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W.Va. counties weigh development rules

April 01, 1999|By DAVE McMILLION, Charles Town

MARTINSBURG, W.Va. - More than 600 new residential building lots were approved in Berkeley and Jefferson Counties in 1998, and some officials are calling for a review of how new housing developments are regulated.

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In Berkeley County, 377 new lots for home construction were approved last year, according to an annual report from the Berkeley County Planning Commission.

The lots are equal to 352 acres.

The commission's annual report was completed on Jan. 14. Since then another 439 lots on 742 acres have been approved, according to Sherry Cunningham, administrative secretary for the Planning Commission.

In Jefferson County, 288 new lots covering 537 acres were approved, according to Jefferson County Planning Director Paul Raco.

With Berkeley County growing, Planning Commission officials are suggesting that the county rewrite its 24-year-old subdivision regulations.

The regulations have not had a comprehensive review in more than 20 years and they are "definitely outdated," said Cunningham.

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For example, there are no regulations for townhouses, which have been springing up the last year, said Cunningham.

Building lots for single-family homes have to be at least 7,500-square-feet if they public water and sewer. Because townhouses can be built on smaller lots, the requirement is often waived, said Cunningham.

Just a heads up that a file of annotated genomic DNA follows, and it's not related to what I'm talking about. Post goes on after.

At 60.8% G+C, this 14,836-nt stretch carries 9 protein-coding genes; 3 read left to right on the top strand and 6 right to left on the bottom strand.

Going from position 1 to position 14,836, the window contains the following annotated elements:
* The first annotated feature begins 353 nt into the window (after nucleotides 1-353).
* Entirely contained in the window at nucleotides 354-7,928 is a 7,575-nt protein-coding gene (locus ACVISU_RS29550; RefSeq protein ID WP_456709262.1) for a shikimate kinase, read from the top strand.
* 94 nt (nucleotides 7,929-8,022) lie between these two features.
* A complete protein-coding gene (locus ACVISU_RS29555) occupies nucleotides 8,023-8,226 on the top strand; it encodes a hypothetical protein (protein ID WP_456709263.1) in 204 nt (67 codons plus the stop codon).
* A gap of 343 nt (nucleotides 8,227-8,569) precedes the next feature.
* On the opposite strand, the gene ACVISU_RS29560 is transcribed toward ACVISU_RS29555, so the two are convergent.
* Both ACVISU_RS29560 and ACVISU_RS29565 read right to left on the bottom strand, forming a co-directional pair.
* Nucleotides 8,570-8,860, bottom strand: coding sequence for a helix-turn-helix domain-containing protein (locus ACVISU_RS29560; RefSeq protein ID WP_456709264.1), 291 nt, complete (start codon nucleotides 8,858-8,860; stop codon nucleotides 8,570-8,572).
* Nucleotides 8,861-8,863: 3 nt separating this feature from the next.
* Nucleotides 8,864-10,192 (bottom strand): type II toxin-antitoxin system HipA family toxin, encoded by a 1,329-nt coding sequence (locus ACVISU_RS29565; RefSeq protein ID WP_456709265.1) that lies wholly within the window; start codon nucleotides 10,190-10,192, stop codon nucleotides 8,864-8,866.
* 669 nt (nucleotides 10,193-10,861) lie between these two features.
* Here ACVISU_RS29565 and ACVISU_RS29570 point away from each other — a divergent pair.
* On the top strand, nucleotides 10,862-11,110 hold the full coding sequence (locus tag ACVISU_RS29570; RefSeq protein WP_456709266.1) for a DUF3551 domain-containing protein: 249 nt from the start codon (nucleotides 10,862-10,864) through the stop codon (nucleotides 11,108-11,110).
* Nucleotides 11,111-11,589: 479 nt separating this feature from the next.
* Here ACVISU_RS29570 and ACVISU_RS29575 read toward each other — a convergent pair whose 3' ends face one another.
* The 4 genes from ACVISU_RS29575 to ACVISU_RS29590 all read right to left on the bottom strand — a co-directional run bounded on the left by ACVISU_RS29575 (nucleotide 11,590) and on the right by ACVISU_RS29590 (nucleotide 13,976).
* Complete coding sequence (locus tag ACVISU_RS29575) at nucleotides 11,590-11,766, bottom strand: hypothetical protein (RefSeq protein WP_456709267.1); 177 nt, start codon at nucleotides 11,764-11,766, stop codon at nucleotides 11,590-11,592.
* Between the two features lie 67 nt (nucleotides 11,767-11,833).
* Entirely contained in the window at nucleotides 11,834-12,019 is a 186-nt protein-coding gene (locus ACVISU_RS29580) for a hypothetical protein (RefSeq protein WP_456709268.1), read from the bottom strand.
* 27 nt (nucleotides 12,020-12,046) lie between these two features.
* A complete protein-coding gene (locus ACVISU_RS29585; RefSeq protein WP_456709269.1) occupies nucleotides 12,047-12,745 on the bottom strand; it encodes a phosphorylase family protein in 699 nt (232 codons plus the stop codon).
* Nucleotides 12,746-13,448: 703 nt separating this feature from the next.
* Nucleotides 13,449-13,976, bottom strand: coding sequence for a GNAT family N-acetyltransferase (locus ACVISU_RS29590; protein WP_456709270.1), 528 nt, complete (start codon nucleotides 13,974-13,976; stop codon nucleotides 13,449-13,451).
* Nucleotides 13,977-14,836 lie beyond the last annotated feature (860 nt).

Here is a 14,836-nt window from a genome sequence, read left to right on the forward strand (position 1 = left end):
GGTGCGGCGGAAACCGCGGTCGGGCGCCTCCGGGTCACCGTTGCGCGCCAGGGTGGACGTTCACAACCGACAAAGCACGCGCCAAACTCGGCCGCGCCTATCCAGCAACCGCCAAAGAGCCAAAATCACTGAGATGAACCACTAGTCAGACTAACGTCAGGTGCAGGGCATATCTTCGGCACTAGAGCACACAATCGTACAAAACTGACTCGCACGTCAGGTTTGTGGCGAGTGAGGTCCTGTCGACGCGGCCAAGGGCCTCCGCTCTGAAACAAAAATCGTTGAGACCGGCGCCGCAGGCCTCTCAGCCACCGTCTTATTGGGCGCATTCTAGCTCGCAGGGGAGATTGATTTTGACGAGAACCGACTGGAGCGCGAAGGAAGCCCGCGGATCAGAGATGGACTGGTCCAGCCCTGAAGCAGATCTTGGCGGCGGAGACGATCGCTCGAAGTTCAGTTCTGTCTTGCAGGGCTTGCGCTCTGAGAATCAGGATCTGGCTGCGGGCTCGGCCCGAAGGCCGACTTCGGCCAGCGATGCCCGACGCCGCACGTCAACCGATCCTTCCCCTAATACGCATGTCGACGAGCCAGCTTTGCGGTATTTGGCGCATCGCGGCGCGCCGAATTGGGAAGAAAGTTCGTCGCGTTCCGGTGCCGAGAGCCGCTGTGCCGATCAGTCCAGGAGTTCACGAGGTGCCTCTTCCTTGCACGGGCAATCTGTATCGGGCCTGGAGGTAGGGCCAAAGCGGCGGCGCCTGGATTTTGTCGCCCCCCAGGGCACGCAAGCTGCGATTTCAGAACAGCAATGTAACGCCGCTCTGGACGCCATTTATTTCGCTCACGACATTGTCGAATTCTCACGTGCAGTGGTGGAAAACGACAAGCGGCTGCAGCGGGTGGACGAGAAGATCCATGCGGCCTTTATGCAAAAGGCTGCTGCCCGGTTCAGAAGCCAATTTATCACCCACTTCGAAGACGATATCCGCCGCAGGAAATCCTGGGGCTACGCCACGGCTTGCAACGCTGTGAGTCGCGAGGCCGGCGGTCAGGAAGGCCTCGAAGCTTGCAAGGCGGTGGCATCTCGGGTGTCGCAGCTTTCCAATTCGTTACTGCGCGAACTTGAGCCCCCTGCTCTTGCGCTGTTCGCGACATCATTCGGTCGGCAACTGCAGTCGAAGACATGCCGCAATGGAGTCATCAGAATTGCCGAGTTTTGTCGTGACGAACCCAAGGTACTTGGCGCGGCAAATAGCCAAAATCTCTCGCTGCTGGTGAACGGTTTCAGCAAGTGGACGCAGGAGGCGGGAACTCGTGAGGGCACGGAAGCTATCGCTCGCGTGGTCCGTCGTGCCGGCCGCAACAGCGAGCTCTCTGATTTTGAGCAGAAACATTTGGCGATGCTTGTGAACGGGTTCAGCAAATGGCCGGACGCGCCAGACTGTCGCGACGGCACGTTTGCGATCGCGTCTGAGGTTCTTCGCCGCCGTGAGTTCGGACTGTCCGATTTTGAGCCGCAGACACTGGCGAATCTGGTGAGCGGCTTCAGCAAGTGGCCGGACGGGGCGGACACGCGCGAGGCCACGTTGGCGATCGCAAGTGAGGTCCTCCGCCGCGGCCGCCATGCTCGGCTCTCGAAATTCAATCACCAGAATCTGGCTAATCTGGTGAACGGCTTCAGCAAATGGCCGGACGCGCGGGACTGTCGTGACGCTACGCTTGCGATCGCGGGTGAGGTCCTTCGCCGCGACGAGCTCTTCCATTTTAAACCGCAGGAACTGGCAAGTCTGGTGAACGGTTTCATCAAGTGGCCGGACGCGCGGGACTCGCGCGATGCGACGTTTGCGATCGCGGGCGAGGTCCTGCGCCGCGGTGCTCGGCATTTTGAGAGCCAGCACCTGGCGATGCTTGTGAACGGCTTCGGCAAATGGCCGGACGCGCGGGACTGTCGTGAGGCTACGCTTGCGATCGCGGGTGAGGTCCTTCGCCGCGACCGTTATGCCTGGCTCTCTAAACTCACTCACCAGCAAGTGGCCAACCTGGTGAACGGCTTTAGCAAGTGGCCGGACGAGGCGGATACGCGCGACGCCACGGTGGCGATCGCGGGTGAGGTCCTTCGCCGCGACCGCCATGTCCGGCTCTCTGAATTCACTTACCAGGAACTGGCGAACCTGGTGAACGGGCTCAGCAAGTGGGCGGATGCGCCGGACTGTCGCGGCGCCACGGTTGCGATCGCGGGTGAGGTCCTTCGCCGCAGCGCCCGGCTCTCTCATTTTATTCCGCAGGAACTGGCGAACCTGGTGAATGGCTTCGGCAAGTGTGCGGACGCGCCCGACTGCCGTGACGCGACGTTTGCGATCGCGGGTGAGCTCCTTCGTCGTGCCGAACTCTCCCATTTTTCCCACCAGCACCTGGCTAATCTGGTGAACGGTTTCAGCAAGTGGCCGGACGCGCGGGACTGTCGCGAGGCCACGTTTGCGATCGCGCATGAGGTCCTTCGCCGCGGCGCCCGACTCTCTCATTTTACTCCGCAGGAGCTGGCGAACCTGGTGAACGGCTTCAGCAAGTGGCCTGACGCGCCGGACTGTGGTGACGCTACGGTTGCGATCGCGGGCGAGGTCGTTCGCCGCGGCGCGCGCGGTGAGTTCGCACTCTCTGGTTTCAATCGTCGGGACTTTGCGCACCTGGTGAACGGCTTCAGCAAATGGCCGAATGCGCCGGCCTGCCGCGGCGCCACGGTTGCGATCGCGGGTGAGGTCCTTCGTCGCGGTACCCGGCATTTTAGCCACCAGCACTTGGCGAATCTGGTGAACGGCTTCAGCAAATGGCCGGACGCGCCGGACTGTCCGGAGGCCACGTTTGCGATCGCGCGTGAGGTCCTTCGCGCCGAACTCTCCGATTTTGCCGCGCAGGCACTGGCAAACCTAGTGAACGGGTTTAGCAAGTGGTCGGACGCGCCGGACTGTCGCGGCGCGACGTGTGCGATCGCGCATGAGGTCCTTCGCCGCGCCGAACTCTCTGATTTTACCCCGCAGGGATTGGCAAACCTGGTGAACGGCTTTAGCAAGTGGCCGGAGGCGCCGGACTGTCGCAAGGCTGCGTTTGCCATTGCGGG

But at the same time, specific regulations for townhouses are needed, said Cunningham.

The planning commission office has tried to rewrite the county's subdivision regulations, but has been hampered by a lack of staff, the report said.

"With the lack of comprehensive land-use controls in Berkeley County, the subdivision regulations are the only means currently in place to address and manage the growth being experienced in the county. It is essential that these regulations be as up-to-date as possible," said the Planning Commission report.

Unlike Jefferson County, Berkeley County does not use zoning to designate certain areas of the county for growth.

Berkeley County Commission President D. Wayne Dunham said the commissioners considered adding more money to the 1999-2000 budget for added Planning Commission staff.

But money was too tight, said Dunham.

"You just have to pick and choose what you can use the money for. We're somewhat at fault for that," said Dunham.

But Dunham, who is on the Planning Commission, agreed the subdivision regulations need to be reviewed.

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